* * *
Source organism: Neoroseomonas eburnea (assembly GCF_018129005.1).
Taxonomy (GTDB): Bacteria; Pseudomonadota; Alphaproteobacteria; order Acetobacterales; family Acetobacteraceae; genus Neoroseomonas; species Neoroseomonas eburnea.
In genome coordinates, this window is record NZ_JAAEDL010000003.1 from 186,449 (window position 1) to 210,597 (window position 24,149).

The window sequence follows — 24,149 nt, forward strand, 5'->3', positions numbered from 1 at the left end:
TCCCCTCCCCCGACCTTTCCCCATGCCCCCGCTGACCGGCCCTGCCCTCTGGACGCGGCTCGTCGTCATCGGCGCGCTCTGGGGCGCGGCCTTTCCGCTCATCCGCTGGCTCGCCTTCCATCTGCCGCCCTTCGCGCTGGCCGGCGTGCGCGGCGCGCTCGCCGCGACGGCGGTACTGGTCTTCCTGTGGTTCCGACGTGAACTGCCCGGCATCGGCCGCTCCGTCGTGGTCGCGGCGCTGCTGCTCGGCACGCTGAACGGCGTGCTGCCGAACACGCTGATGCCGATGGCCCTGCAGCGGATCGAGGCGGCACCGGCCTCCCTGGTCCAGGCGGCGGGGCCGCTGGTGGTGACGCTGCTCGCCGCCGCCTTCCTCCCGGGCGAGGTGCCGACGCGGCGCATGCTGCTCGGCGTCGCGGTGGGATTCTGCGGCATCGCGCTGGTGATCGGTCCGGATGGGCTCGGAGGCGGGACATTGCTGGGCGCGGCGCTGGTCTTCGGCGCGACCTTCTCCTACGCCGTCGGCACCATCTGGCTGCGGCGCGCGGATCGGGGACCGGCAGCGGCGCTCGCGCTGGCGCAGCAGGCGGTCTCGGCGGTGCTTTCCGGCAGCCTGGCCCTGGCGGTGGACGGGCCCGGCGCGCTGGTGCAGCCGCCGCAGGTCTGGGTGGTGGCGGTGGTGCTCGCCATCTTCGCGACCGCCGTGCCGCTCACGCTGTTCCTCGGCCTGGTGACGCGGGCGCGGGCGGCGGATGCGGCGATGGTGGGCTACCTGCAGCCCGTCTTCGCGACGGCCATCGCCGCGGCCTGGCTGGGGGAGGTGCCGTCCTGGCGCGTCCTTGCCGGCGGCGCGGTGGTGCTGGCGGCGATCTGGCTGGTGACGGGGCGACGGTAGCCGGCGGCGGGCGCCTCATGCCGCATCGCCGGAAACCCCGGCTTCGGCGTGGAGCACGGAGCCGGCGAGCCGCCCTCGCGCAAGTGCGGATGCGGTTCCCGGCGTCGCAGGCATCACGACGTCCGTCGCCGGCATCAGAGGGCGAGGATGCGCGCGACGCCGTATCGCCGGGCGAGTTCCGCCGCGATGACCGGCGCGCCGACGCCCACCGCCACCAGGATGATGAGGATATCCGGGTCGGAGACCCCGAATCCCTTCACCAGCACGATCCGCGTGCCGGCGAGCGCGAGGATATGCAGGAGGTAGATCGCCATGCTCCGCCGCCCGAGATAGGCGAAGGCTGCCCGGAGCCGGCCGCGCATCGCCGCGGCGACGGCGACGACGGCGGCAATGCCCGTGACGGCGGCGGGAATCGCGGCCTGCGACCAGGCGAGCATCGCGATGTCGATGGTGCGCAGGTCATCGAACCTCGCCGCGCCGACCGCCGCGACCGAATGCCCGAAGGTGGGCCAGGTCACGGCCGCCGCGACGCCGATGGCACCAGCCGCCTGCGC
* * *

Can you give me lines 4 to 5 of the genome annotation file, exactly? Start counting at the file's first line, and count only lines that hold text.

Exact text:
The window sequence follows — 24,149 nt, forward strand, 5'->3', positions numbered from 1 at the left end:
TCCCCTCCCCCGACCTTTCCCCATGCCCCCGCTGACCGGCCCTGCCCTCTGGACGCGGCTCGTCGTCATCGGCGCGCTCTGGGGCGCGGCCTTTCCGCTCATCCGCTGGCTCGCCTTCCATCTGCCGCCCTTCGCGCTGGCCGGCGTGCGCGGCGCGCTCGCCGCGACGGCGGTACTGGTCTTCCTGTGGTTCCGACGTGAACTGCCCGGCATCGGCCGCTCCGTCGTGGTCGCGGCGCTGCTGCTCGGCACGCTGAACGGCGTGCTGCCGAACACGCTGATGCCGATGGCCCTGCAGCGGATCGAGGCGGCACCGGCCTCCCTGGTCCAGGCGGCGGGGCCGCTGGTGGTGACGCTGCTCGCCGCCGCCTTCCTCCCGGGCGAGGTGCCGACGCGGCGCATGCTGCTCGGCGTCGCGGTGGGATTCTGCGGCATCGCGCTGGTGATCGGTCCGGATGGGCTCGGAGGCGGGACATTGCTGGGCGCGGCGCTGGTCTTCGGCGCGACCTTCTCCTACGCCGTCGGCACCATCTGGCTGCGGCGCGCGGATCGGGGACCGGCAGCGGCGCTCGCGCTGGCGCAGCAGGCGGTCTCGGCGGTGCTTTCCGGCAGCCTGGCCCTGGCGGTGGACGGGCCCGGCGCGCTGGTGCAGCCGCCGCAGGTCTGGGTGGTGGCGGTGGTGCTCGCCATCTTCGCGACCGCCGTGCCGCTCACGCTGTTCCTCGGCCTGGTGACGCGGGCGCGGGCGGCGGATGCGGCGATGGTGGGCTACCTGCAGCCCGTCTTCGCGACGGCCATCGCCGCGGCCTGGCTGGGGGAGGTGCCGTCCTGGCGCGTCCTTGCCGGCGGCGCGGTGGTGCTGGCGGCGATCTGGCTGGTGACGGGGCGACGGTAGCCGGCGGCGGGCGCCTCATGCCGCATCGCCGGAAACCCCGGCTTCGGCGTGGAGCACGGAGCCGGCGAGCCGCCCTCGCGCAAGTGCGGATGCGGTTCCCGGCGTCGCAGGCATCACGACGTCCGTCGCCGGCATCAGAGGGCGAGGATGCGCGCGACGCCGTATCGCCGGGCGAGTTCCGCCGCGATGACCGGCGCGCCGACGCCCACCGCCACCAGGATGATGAGGATATCCGGGTCGGAGACCCCGAATCCCTTCACCAGCACGATCCGCGTGCCGGCGAGCGCGAGGATATGCAGGAGGTAGATCGCCATGCTCCGCCGCCCGAGATAGGCGAAGGCTGCCCGGAGCCGGCCGCGCATCGCCGCGGCGACGGCGACGACGGCGGCAATGCCCGTGACGGCGGCGGGAATCGCGGCCTGCGACCAGGCGAGCATCGCGATGTCGATGGTGCGCAGGTCATCGAACCTCGCCGCGCCGACCGCCGCGACCGAATGCCCGAAGGTGGGCCAGGTCACGGCCGCCGCGACGCCGATGGCACCAGCCGCCTGCGC